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A Changing Landscape

There's no room for complacency for Wotif's CIO

Online accommodation specialist Wotif has been on a steep growth trajectory, with CIO Paul Young charged with delivering the information infrastructure to support the business. "One of the very challenging things is the entire changing landscape mdash; combined with the need to do more with less, more accountability and more transparency," Young says.

"What CIOs find is that what works at one scale doesn't work at another, so you are constantly reinventing yourself and have to throw away everything you've done before. There's nothing wrong with it mdash; it just doesn't work at the scale you need it so you have to throw everything away and adopt a new paradigm.

"At the same time you realize you can't make this happen without people but you have to adapt to the skills shortage, keeping the older people and change the working week to keep younger people and change the way the business works to cope with that, which is a challenge because they may have opposing aims," he adds.

"Also there can't be just a token re-education of your staff mdash; you need to reinvent yourself and that is mirrored down the line."

Young believes the pressures that CIOs face actually change according to the sector in which they operate and the maturity of the business. "It depends on the stage of your company and the organizational maturity. If we were established and had a slow growth rate then there would be different challenges. In the Web 2.0 area it's a rapidly exploding business and the CIOs play a much more strategic role so we don't tend to and can't afford to go for run-of-the-mill technologies.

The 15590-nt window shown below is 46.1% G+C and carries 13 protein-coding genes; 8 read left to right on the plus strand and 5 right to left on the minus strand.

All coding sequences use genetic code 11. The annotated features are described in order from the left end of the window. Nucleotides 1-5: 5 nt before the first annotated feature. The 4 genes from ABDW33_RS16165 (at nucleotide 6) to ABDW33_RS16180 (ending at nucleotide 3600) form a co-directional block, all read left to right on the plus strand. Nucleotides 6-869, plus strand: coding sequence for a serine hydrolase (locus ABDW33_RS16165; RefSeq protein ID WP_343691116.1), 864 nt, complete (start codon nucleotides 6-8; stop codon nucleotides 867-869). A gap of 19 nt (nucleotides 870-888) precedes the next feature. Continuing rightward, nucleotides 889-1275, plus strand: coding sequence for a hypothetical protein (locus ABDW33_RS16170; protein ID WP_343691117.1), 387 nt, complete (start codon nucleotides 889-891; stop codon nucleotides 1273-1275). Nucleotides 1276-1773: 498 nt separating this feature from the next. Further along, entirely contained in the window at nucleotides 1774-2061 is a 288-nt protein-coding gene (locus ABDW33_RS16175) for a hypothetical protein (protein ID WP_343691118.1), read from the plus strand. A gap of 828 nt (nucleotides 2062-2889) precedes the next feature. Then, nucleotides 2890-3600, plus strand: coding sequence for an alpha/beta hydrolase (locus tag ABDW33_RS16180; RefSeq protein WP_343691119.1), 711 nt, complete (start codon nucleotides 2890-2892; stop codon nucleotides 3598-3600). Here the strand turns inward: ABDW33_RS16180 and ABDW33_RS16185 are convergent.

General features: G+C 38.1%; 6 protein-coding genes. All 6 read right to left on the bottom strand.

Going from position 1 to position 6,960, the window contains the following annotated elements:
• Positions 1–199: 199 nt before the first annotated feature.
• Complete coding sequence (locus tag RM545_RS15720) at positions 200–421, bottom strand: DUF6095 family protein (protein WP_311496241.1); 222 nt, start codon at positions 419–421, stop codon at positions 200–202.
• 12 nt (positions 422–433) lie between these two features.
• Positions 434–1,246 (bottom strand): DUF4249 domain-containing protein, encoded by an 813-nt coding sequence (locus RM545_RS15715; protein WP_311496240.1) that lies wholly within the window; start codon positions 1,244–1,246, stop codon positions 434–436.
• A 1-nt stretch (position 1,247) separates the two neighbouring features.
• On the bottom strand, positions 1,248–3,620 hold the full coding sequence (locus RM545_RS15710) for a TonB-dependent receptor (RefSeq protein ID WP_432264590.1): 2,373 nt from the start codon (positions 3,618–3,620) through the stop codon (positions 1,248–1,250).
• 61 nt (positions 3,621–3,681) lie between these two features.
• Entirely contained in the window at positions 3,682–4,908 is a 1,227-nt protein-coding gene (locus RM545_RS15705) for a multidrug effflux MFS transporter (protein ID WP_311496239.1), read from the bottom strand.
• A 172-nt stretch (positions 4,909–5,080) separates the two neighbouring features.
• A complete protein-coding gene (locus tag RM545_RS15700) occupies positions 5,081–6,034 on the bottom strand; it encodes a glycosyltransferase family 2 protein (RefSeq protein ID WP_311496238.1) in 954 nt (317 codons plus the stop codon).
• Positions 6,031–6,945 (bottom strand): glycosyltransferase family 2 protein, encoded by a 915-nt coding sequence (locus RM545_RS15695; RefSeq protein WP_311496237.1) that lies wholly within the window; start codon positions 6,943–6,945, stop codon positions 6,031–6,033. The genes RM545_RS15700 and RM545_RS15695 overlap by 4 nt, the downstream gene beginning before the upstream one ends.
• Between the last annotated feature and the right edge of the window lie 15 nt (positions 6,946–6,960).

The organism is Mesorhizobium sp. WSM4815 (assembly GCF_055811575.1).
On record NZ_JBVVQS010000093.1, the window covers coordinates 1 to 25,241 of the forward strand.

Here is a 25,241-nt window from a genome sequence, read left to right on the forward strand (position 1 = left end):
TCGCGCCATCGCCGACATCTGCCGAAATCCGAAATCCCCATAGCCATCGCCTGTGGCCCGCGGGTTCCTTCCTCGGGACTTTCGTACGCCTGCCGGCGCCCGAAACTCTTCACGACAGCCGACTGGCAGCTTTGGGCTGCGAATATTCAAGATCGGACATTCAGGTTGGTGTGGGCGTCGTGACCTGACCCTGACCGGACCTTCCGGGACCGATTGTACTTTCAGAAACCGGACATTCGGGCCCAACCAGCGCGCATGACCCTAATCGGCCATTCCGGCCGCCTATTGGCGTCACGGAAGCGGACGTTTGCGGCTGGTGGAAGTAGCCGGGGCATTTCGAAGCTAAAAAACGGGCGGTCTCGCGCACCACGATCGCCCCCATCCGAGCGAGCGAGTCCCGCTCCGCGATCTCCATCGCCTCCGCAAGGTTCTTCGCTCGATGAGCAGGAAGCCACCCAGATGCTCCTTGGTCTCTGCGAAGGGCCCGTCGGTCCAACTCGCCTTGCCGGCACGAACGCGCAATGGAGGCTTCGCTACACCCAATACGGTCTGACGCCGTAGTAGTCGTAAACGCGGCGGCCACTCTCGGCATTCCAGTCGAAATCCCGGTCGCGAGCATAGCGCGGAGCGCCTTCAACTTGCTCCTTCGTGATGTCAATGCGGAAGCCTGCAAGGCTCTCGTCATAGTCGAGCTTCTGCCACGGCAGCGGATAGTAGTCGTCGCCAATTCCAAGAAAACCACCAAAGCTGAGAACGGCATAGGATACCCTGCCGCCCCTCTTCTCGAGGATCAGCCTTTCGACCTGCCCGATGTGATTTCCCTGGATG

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"To be on the competitive edge you've got to be leveraging new technologies. That can be a very isolated place," Young says.

In spite of the rapid change of pace and demand, Young describes Wotif as a "moderate pressure" workplace. However, he acknowledges, "I've definitely noticed that as Wotif grows, from the time I walk in to the time I walk out there is no time to do anything except what needs to be done."

Young typically works 50-60 hours a week and tries to keep his team each to 40 hours a week. "Often when the IT team is working shocking hours then there are other systemic problems mdash; the project is probably not properly scoped and resourced. The high level of IT project failures must be because of not scoping the project properly. Here 98 percent of our projects come in within 3-4 percent of time and budget."

With a diploma in psychology, Young is well aware that to work well at the management level you need good business skills and organization skills. "The insight from the psychology diploma is one of the fundamental precepts mdash; the reality principle mdash; when you are totally pressured and unable to cope then it can have an enormously detrimental effect. You can become ineffectual and it will have deep effects on your social and private life."